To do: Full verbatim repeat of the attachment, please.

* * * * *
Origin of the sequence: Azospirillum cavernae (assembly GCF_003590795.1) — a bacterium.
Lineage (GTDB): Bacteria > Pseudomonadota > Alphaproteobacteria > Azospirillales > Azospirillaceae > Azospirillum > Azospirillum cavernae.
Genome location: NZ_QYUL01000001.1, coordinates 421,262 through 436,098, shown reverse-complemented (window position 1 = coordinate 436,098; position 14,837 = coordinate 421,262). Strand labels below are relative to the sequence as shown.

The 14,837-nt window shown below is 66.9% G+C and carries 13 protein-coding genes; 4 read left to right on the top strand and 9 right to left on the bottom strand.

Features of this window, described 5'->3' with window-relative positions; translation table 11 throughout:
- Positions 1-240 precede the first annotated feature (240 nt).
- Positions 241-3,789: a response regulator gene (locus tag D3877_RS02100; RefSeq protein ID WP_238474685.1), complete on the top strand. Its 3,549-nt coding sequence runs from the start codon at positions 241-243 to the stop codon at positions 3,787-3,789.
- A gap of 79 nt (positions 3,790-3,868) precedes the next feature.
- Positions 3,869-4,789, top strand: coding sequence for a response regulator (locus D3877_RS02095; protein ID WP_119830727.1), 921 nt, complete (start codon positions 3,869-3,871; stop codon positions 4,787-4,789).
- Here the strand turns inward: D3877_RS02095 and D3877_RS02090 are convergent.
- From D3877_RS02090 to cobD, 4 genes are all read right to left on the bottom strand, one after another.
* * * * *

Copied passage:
Origin of the sequence: Azospirillum cavernae (assembly GCF_003590795.1) — a bacterium.
Lineage (GTDB): Bacteria > Pseudomonadota > Alphaproteobacteria > Azospirillales > Azospirillaceae > Azospirillum > Azospirillum cavernae.
Genome location: NZ_QYUL01000001.1, coordinates 421,262 through 436,098, shown reverse-complemented (window position 1 = coordinate 436,098; position 14,837 = coordinate 421,262). Strand labels below are relative to the sequence as shown.

The 14,837-nt window shown below is 66.9% G+C and carries 13 protein-coding genes; 4 read left to right on the top strand and 9 right to left on the bottom strand.

Features of this window, described 5'->3' with window-relative positions; translation table 11 throughout:
- Positions 1-240 precede the first annotated feature (240 nt).
- Positions 241-3,789: a response regulator gene (locus tag D3877_RS02100; RefSeq protein ID WP_238474685.1), complete on the top strand. Its 3,549-nt coding sequence runs from the start codon at positions 241-243 to the stop codon at positions 3,787-3,789.
- A gap of 79 nt (positions 3,790-3,868) precedes the next feature.
- Positions 3,869-4,789, top strand: coding sequence for a response regulator (locus D3877_RS02095; protein ID WP_119830727.1), 921 nt, complete (start codon positions 3,869-3,871; stop codon positions 4,787-4,789).
- Here the strand turns inward: D3877_RS02095 and D3877_RS02090 are convergent.
- From D3877_RS02090 to cobD, 4 genes are all read right to left on the bottom strand, one after another.